By Colombo Telegraph –
“The different assessments offered by the Prime Minister and Dhanapala are colored by their different areas of expertise. Rajapakse generally has good insights into the domestic political front, while Dhanapala is better informed on the peace process. We are inclined to view Dhanapala’s gloomier assessment as, unfortunately, the more accurate.” the US Embassy Colombo informed Washington.
A Leaked ‘Confidential’ US diplomatic cable, dated September 15, 2004, updated the Secretary of State regarding and a meeting Ambassador Jeffrey J. Lunstead had with Mahinda Rajapaksa and Peace Secretariat head Jayantha Dhanapala . The Colombo Telegraph found the related leaked cable from the WikiLeaks database. The cable is signed by the US Ambassador to Colombo Jeffrey J. Lunstead.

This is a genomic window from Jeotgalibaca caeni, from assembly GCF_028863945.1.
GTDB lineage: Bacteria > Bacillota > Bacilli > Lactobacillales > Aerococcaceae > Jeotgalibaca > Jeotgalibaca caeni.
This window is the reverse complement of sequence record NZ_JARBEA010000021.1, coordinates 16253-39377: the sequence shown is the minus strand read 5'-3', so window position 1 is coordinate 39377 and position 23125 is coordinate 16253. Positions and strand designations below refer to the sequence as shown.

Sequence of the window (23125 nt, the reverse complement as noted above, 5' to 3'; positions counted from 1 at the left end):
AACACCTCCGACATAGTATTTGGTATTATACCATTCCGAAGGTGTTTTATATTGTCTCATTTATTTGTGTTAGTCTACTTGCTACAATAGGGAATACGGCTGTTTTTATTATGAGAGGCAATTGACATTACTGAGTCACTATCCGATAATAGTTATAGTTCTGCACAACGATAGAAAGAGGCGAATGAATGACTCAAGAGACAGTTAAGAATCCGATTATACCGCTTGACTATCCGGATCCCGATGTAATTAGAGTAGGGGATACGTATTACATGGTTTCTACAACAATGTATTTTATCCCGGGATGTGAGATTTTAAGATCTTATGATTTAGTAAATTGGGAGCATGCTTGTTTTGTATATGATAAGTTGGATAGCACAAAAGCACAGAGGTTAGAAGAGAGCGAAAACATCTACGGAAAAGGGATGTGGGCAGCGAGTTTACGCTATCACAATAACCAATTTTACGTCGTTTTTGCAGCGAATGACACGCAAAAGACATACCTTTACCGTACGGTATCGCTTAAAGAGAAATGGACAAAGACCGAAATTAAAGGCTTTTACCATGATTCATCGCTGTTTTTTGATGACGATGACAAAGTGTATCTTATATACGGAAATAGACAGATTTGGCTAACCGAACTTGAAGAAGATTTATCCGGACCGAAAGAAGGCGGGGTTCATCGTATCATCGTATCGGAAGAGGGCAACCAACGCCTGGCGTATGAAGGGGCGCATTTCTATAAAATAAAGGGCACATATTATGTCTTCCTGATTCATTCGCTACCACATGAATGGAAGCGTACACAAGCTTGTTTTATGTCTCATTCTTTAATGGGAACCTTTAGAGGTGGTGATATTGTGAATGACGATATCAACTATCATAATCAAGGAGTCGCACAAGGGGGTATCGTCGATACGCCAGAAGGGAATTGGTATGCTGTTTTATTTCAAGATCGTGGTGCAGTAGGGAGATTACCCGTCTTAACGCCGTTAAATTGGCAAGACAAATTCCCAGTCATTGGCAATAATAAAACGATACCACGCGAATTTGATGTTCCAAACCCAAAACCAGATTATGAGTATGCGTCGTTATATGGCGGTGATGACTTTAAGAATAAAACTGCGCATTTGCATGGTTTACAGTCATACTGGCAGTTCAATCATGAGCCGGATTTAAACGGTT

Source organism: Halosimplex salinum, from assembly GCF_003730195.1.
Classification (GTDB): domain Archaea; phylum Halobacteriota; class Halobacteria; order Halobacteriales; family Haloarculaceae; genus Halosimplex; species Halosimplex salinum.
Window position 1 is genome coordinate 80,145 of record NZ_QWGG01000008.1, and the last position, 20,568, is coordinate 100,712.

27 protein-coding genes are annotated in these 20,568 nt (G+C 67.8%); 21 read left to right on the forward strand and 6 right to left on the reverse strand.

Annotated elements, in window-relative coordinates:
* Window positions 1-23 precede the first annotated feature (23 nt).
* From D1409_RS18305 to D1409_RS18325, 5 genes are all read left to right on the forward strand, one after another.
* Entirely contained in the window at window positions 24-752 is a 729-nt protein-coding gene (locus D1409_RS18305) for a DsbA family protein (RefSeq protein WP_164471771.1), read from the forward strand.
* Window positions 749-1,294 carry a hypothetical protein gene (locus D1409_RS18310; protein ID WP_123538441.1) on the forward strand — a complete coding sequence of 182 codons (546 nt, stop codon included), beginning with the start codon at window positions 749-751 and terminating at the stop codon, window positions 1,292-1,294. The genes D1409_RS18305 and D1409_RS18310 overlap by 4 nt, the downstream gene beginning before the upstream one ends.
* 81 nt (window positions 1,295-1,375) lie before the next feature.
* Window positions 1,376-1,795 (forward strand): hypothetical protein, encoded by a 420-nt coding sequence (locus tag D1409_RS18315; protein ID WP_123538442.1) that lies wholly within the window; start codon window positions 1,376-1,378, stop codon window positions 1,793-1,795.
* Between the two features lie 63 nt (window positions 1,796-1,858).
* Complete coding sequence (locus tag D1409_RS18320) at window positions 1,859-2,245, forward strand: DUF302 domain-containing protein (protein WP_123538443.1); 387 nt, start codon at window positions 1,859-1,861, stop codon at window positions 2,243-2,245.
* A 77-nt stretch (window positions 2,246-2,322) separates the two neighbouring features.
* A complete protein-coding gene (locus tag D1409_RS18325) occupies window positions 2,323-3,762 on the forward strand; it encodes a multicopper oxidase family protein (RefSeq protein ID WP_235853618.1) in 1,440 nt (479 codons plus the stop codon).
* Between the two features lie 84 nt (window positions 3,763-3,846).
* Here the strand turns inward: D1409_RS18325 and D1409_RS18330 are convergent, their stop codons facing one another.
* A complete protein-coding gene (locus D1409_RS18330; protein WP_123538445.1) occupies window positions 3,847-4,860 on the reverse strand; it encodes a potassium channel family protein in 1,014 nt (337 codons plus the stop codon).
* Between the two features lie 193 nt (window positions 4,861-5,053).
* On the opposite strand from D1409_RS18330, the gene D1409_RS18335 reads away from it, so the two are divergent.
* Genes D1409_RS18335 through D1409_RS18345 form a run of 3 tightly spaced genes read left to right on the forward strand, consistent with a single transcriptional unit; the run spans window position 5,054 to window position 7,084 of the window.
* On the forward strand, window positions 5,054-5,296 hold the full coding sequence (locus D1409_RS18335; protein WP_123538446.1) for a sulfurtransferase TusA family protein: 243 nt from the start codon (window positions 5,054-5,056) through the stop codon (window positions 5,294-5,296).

The ambassador wrote; “The longer the hiatus between talks, the more time for sticking points to emerge, for the President’s maneuvering space to narrow, and for positions to harden. While the PM’s reasoning that the JVP will not quit the government may be on target, that doesn’t mean that the JVP will not continue militating against dialogue and undermining the atmosphere for compromise. The President is in a box, hemmed in by the Tigers on one side, chauvinist Sinhalese politics on the other, and the Norwegian facilitators–at least in Dhanapala’s view–watching unhelpfully from the sidelines. Without some kind of signal from the LTTE, it will be difficult for her to break the impasse alone. It seems doubtful, however, that the Norwegian visit will provide that impetus.”